Wednesday, April 4, 2012

The House Keeper

Busy times for Rough Magic, what with Neil Simon’s Plaza Suite at the Gaiety in February, Arthur Riordan’s Improbable Frequency at the same venue in March, and now the world premiere of The House Keeper, a new play by Morna Regan which previews at Project from 19 April and opens on Tue 24. Light-hearted comedy is put on the back burner in this psychological thriller, a darkly humorous drama exploring the nature of possession, entitlement and inheritance. Directed by Lynne Parker and featuring Cathy Belton, Ingrid Craigie and Robert O’Mahoney, it follows the plight of a desperate young woman who, threatened with homelessness, breaks into the house of a wealthy woman, but before long realises that she has disturbed a hornet’s nest of unimagined proportions. Runs til 12 May.


Donal O’Kelly’s JOYCED! is back in town, playing at Bewleys (lunchtime) until Sat 28 April, in conjunction with One City One Book which this year is James Joyce’s Dubliners. A one-woman tour de force performed by Katie O’Kelly, this whirlwind journey through 1904 Joycean Dublin – later immortalised in Ulysses – depicts some of the most important people in Joyce’s life, his father John Stanislaus Joyce and his cronies, Oliver St. John Gogarty, the tenor John McCormack, Alfred Hunter (the man who would later become Bloom) and of course the one and only Nora Barnacle.

Turn Around @ Project

ABSOLUT Fringe and Project Arts Centre are teaming up for Turn Around, a season of previous Fringe favourites performed in repertory over a 3 week stretch with a diverse line up of theatre, dance, puppetry, spoken word and music-theatre dating from 2009-2011. So you get a second chance to see Ger Clancy’s Waterworn, puppets, projections and live music in a captivating story inspired by Hemmingway and Moby Dick; The Spinner, a delicate yet ruthless dance piece performed by DISH, an exciting group of emerging international dance artists; Threshold, originally When Irish Hearts are Praying a darkly comic, intense and gritty play in a newly revised production; Three Men Talking About Things They Kinda Know About by performance poets Colm Keegan, Kalle Ryan and Stephen James Smith, talking life, love and feelings – different histories, same shit; and Brian Fleming’s Gis a Shot of Your Bongos Mister, the world through a drummer's ears from inner city Dublin to the suburbs of Senegal. Runs at Project from 12- 28 April, and you can buy all 5 shows for just 50 quid, which seems like a bargain.

Pan Pan: A Doll House

Pan Pan follow the huge success of The Rehearsal: Playing the Dane and Beckett’s All That Fall with A Doll House, a new take on the Henrik Ibsen classic, and given that it’s Pan Pan you can expect the unexpected. Director Gavin Quinn says: ‘Pan Pan's new version of Ibsen's A Doll House, (the world's first great prose drama which at the time exploded like a bomb into contemporary life) will be the opening show of the ‘new’ Smock Alley Theatre. Smock Alley was originally a theatre in the 17th century and hosted the Irish Premiere of Hamlet. This version of A Doll House will examine the like- and unlike-ability of these famous Ibsen characters and how they can still connect to today's supposedly restless age.’ Design is by Aedín Cosgrove, costumes by Bruno Schwengl and the fine cast includes Áine Ní Mhuirí, Charlie Bonner, Daniel Reardon, Dermot Magennis, Judith Roddy and Pauline Hutton. Previews until Mon 9 and runs from 10 -28 April.

Saturday, March 31, 2012

More Hugh Lane

Some more great free music at the Hugh Lane Gallery, with an extra treat for the next 3 Saturdays (1.05pm) when the 3 Irish pianists selected to participate in the 2012 Dublin International Piano Competition (which runs from May 4-15) showcase their programmes. On Sat 31 you can hear Ben Shaffrey play Beethoven, Brahms and Liszt; on Sat 7 April Nadene Fiorentini plays Berg, Ravel, Granados and Chopin; and on Sat 14 Marie Carroll plays Ravel, Messiaen and Chopin. Meanwhile back in the Sundays @ Noon slot Duos for Harp and Cello sees NSO veterans Andreja Malir and Martin Johnson team up for works by Ravi Shankar, Jane O’Leary and Tedeschi, while on Sun 8 pianist Peter Tuite continues his joint survey of the Complete Haydn Piano Sonatas. A concert featuring contemporary composers Jennifer Walshe and Alessandro Bosetti on Sun 15 promises to be something quite different: ‘both local artists and composers that have been exploring the uncharted territory between music, speech and noise in a variety of forms ranging from experimental radio play, opera, instrumental music and performance, making use of an extremely broad palette of unconventional sounds. Alessandro Bosetti's approach is close to sound anthropology and incorporates social, behavioral and sociological aspects while in Jennifer Walshe's work a big role is played by text, narratives and mischievous humor.' And on Sun 22 Paul Hillier conducts the National Chamber Choir in An Irish Colloquy, including Tarik O’Regan’s The Spring, Arvo Pärt’s The Deer’s Cry, Nicholas Maw’s Five Irish Songs, excerpts from Piers Hellawell’s Isabella’s Banquet and works by Enda Bates, David Fennessy and Frank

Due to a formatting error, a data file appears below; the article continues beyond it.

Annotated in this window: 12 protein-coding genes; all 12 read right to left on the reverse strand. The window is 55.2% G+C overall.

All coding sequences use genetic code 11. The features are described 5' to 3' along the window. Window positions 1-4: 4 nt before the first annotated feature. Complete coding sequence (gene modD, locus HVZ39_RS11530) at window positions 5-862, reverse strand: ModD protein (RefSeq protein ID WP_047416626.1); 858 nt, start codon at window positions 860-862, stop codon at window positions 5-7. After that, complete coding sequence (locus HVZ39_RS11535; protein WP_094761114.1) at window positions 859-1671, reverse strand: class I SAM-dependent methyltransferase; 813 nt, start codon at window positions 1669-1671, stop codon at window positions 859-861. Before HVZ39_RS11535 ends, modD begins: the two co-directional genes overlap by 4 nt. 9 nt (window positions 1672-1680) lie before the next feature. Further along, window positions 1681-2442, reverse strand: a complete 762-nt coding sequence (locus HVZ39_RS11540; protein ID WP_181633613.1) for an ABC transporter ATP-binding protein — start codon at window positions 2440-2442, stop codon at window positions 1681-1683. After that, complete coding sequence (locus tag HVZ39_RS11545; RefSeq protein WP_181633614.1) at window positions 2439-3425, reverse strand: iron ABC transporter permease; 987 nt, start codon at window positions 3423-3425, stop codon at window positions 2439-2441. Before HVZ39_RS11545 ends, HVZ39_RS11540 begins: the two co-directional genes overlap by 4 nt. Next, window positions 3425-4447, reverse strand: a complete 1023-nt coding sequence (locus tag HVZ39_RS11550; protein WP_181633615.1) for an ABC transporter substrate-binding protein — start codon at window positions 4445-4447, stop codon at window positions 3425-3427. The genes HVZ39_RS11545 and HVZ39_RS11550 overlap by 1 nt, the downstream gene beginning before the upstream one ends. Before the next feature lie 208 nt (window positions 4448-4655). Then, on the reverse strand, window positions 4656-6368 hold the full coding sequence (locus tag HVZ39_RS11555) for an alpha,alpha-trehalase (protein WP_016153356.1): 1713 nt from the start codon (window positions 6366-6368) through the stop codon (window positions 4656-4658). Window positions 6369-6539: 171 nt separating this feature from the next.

More Musical

Next up is Alice in Funderland, brainchild of the ever-energetic thisispopbaby, which has just begun previews at the Abbey and opens on Wed 4 April. Directed by Wayne Jordan, the first musical to be produced at the Abbey in over 20 years is a big show fielding a 15-strong cast, with book and lyrics by Phillip McMahon, music by Raymond Scannell, and choreography by Liz Roche’. Inspired by both the Lewis Carroll classic and the cadence and rhythm of Irish city life, this combination of biting social and sexual satire, contemporary musical numbers, rich language, high design and a philosophy of hope and courage is a modern day fairy tale for a tender and bruised nation: ‘Unlucky in love, Corkonian Alice is all set for her sister’s wedding when a chance encounter with delivery boy Warren sends her spiralling through the Dublin night. In an epic pursuit for meaning on the strangest night of her life, Alice tumbles through the broken city, bombarded by grinning politicians, pyjama-clad bowsies, egg heads on the edge, twisted scissor sisters, and Delores – The Queen of Hartstown.’
And there's something really special at the Abbey on Mon 9 April when legendary artists Patti Smith and Sam Shepard get together for an intimate evening of readings and music.

Friday, March 16, 2012